Rolls-Royce said it would expand service capacity, reduce turnaround time, develop innovative inspection techniques and accelerate new part introduction to fix problems with Trent 1000 engines that have grounded Boeing Dreamliner planes.
They added that the changes would, however, not raise the cost of the work.
The company said in a response that with an aim to reduce the operational impact on customers, it has been responding with a range of activities to support customers experiencing disruption as a result of the requirement for increased inspections on Trent 1000 Package C engines.
Chris Cholerton, Rolls-Royce, President – Civil Aerospace, said, “We fully recognise the unacceptable levels of disruption our customers are facing. We are intensely focused on minimising this and we have set our teams the challenge of doing everything we can to recover our customers’ operations as swiftly as possible. We are drawing on the full resources of Rolls-Royce to address the issue and I’ve seen great teamwork and innovative thinking both across our organisation and in our partnership with Boeing.”
Since the Airworthiness Directive mandating additional intermediate compressor inspections was introduced in April 2018, the company said it has been able to treble the number of affected engines we are able to work on at any point. “This has been achieved through the development of lean workscope methods, which allow us to reduce the time an engine spends in maintenance, and the opening of further MRO (Maintenance, Repair and Overhaul) ‘lines’ which provide the physical location for this work to take place. The majority of work takes place in facilities in Singapore, Heathrow and Derby, UK and plans to further increase this capacity are being developed. We are also working with other members of our MRO Authorised Maintenance Centre network to increase flexibility,” state the company response.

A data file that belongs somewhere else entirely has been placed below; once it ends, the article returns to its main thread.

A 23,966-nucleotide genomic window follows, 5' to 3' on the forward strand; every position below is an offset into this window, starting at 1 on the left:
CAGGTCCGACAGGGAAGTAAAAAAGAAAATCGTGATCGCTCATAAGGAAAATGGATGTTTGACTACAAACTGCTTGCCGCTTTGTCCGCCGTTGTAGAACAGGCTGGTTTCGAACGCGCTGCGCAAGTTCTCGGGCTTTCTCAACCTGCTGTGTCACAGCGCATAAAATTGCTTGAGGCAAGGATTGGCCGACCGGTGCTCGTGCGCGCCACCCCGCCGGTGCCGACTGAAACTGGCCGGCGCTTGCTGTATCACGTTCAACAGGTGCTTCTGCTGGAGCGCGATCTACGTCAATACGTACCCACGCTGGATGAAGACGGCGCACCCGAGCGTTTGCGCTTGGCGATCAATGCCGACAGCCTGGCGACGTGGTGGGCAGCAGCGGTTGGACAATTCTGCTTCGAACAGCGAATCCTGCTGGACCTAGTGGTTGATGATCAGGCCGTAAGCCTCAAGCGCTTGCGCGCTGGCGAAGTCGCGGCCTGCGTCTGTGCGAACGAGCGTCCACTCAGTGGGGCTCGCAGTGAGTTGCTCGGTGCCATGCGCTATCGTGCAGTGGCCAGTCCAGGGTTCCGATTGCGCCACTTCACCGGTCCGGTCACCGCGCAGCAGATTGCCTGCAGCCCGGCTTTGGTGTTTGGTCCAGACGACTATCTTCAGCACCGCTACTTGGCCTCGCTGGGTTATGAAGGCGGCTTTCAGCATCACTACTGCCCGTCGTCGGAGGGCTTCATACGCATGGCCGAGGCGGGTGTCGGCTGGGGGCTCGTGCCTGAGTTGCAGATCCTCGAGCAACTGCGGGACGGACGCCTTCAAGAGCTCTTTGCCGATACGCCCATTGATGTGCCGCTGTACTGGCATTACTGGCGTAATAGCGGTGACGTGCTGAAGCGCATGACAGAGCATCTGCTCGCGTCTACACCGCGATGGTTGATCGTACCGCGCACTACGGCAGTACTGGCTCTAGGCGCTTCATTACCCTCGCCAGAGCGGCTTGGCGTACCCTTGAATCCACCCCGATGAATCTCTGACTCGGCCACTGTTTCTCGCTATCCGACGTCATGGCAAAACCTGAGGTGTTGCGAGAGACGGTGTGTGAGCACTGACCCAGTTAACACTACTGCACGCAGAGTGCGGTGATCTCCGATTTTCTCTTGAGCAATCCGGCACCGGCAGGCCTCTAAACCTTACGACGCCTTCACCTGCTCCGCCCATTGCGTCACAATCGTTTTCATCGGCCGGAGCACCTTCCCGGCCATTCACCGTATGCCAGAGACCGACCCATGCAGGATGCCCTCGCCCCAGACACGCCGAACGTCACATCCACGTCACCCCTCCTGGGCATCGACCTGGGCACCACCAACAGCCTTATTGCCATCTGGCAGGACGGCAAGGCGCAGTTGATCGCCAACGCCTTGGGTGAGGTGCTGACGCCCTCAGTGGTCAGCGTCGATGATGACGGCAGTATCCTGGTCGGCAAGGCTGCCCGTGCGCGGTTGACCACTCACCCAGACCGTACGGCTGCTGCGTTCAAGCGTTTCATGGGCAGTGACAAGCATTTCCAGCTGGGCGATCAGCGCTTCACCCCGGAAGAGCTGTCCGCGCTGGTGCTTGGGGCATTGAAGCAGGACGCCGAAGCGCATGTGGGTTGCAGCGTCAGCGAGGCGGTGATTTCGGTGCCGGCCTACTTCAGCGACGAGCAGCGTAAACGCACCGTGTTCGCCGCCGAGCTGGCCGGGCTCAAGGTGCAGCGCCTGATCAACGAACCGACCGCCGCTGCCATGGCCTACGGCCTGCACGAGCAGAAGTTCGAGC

In addition to supporting customers through improved service support, Rolls Royce is also accelerating the development of the permanent fix to the Intermediate Pressure Compressor rotor issue seen on Package C engines. The revised compressor blade has been installed in a test engine and will begin testing in early June. The company aims to have first parts available for engine overhaul in late 2018, rather than 2019 as originally planned.
“Our engineering and design team has been able to accelerate the development of the new blade through a combination of the latest computing capability, ‘fast make’ competencies within our supply chain, and the development of a dedicated facility in Derby, UK, to build engines on which the blades will be tested,” said the statement.
Additionally, the company said it has developed new on-wing inspection techniques to support airlines in meeting the requirements of the Airworthiness Directives as quickly and efficiently as possible.
Chris Cholerton added, “While we have made important progress in supporting our customers, there is clearly more to do and we will not rest until we have ensured the engine meets the high standards our customers rightly expect. Our teams remain focused on the task in hand and while we expect the number of aircraft affected to rise in the short term, as the deadline for the completion of initial inspections approaches, we are confident that we have the right building blocks in place to tackle the additional workload this will create.”
The company’s assessment of the financial implications of Trent 1000 Package C in-service issues remains unchanged and consistent with their announcement on 13th April 2018.